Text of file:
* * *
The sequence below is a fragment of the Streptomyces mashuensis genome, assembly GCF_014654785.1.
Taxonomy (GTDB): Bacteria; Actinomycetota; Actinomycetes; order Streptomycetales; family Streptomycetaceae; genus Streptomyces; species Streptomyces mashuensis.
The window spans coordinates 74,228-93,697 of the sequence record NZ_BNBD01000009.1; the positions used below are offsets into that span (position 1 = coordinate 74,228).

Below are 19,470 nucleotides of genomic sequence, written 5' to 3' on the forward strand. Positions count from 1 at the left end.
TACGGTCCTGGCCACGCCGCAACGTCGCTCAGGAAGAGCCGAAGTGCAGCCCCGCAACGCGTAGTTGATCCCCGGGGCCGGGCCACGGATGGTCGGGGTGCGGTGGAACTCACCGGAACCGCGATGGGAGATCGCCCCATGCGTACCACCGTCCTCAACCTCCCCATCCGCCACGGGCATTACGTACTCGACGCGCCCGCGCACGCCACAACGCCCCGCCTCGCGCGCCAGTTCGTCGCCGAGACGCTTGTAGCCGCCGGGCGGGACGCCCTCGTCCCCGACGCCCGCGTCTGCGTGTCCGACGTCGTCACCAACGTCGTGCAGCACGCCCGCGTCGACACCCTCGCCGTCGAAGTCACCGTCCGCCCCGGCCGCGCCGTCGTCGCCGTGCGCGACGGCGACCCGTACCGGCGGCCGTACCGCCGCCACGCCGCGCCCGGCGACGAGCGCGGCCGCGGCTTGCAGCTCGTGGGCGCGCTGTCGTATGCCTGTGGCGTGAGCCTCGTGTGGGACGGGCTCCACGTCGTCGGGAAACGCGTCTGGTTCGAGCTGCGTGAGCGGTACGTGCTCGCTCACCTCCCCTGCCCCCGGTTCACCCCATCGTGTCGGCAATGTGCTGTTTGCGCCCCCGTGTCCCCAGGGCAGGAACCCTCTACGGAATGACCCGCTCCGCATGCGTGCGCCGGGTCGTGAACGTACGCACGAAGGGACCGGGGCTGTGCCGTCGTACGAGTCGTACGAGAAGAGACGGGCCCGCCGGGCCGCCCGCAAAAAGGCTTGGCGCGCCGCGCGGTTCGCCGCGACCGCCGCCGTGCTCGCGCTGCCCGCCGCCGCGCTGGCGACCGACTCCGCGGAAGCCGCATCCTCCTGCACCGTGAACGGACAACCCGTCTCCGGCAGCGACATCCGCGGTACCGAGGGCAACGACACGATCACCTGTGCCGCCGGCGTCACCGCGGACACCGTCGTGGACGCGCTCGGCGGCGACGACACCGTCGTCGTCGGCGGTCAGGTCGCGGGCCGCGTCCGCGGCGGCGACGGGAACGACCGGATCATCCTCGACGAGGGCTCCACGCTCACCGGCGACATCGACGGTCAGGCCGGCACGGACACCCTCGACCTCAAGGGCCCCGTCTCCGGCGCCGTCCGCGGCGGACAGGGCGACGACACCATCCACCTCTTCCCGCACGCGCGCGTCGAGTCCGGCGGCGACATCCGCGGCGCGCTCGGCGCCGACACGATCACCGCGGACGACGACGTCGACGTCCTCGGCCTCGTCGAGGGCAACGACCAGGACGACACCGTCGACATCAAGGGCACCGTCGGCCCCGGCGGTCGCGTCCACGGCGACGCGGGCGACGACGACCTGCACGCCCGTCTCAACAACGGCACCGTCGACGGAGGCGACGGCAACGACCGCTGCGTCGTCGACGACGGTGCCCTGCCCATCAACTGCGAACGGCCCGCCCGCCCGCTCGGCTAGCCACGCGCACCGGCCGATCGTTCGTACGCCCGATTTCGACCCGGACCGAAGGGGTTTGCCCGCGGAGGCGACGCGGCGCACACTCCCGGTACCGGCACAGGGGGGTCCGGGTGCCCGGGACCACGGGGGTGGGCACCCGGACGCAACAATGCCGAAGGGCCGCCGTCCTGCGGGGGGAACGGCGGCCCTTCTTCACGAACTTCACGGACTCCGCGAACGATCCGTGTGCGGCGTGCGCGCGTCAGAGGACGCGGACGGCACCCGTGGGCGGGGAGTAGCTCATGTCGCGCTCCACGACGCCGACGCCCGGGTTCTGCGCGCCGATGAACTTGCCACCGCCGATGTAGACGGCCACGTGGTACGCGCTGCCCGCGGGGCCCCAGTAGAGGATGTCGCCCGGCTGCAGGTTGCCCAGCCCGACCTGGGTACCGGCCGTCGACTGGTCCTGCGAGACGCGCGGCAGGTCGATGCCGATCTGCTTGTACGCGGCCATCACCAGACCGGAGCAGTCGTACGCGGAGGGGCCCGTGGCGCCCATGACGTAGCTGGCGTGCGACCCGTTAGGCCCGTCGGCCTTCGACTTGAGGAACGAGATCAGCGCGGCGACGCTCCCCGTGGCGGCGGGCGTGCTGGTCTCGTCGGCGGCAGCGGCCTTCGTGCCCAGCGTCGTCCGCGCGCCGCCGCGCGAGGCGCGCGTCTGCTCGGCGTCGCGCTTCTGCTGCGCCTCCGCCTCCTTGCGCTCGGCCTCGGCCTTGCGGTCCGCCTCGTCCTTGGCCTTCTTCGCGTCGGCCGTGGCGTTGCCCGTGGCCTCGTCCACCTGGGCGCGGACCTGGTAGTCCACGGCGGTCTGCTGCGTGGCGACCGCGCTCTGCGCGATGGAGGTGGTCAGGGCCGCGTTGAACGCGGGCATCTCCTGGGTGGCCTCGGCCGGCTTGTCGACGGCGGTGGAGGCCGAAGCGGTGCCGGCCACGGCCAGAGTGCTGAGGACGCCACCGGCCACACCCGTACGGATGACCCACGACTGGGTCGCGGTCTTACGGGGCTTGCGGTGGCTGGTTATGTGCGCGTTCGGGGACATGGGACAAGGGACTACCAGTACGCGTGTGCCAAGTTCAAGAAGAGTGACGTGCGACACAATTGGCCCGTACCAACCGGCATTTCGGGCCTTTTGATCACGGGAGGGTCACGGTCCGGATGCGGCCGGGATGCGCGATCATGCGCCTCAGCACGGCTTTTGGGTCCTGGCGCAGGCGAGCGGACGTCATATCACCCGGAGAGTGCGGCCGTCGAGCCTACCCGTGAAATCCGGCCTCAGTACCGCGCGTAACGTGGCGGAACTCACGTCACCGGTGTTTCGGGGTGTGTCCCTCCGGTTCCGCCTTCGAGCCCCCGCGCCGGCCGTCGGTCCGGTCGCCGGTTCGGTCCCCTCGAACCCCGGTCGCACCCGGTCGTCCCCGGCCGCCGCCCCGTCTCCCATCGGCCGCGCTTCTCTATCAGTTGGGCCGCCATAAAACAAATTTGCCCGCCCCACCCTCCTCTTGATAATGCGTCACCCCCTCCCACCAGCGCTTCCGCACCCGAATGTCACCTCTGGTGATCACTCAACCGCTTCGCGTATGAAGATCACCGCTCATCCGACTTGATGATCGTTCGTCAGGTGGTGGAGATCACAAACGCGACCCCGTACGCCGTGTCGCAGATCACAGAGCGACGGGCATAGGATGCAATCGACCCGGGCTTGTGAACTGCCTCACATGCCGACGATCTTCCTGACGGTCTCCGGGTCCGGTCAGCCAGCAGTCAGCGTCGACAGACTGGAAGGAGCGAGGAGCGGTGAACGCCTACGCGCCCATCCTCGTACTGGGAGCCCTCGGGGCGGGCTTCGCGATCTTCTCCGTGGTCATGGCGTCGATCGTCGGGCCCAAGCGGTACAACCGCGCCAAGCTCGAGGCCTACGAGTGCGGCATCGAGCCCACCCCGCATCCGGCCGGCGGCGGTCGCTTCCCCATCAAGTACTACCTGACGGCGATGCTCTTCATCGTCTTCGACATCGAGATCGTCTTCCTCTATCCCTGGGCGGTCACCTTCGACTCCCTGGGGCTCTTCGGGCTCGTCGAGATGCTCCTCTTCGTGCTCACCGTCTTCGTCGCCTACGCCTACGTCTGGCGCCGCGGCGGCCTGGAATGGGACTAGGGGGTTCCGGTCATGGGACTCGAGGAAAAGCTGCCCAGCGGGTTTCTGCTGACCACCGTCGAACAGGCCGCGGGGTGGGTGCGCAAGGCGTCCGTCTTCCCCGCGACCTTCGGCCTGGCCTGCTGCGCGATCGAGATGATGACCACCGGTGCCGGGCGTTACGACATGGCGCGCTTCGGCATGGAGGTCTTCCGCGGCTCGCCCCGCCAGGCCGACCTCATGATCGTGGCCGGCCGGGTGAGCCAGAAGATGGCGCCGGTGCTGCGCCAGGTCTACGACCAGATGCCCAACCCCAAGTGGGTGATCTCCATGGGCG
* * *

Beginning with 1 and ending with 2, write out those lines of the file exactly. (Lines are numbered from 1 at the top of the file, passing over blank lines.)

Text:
The sequence below is a fragment of the Streptomyces mashuensis genome, assembly GCF_014654785.1.
Taxonomy (GTDB): Bacteria; Actinomycetota; Actinomycetes; order Streptomycetales; family Streptomycetaceae; genus Streptomyces; species Streptomyces mashuensis.